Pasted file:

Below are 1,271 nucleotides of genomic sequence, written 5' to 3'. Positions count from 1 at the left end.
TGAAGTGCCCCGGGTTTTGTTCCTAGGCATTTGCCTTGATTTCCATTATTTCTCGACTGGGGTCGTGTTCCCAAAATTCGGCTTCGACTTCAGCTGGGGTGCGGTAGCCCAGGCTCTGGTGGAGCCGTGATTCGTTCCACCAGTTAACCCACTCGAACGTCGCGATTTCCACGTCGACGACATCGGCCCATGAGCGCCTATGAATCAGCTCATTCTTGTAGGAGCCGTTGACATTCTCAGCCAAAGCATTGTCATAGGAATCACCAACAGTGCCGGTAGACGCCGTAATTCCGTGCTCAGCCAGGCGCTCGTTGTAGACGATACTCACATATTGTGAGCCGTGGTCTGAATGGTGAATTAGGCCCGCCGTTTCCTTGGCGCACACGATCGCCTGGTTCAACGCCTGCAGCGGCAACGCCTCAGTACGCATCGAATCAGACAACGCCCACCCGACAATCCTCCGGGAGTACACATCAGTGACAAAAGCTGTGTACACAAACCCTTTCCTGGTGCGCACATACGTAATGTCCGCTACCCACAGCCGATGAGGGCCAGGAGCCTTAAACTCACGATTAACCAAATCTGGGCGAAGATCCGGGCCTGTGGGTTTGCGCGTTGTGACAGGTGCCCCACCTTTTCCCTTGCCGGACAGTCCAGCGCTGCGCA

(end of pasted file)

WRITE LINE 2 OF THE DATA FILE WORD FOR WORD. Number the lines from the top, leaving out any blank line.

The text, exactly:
TGAAGTGCCCCGGGTTTTGTTCCTAGGCATTTGCCTTGATTTCCATTATTTCTCGACTGGGGTCGTGTTCCCAAAATTCGGCTTCGACTTCAGCTGGGGTGCGGTAGCCCAGGCTCTGGTGGAGCCGTGATTCGTTCCACCAGTTAACCCACTCGAACGTCGCGATTTCCACGTCGACGACATCGGCCCATGAGCGCCTATGAATCAGCTCATTCTTGTAGGAGCCGTTGACATTCTCAGCCAAAGCATTGTCATAGGAATCACCAACAGTGCCGGTAGACGCCGTAATTCCGTGCTCAGCCAGGCGCTCGTTGTAGACGATACTCACATATTGTGAGCCGTGGTCTGAATGGTGAATTAGGCCCGCCGTTTCCTTGGCGCACACGATCGCCTGGTTCAACGCCTGCAGCGGCAACGCCTCAGTACGCATCGAATCAGACAACGCCCACCCGACAATCCTCCGGGAGTACACATCAGTGACAAAAGCTGTGTACACAAACCCTTTCCTGGTGCGCACATACGTAATGTCCGCTACCCACAGCCGATGAGGGCCAGGAGCCTTAAACTCACGATTAACCAAATCTGGGCGAAGATCCGGGCCTGTGGGTTTGCGCGTTGTGACAGGTGCCCCACCTTTTCCCTTGCCGGACAGTCCAGCGCTGCGCA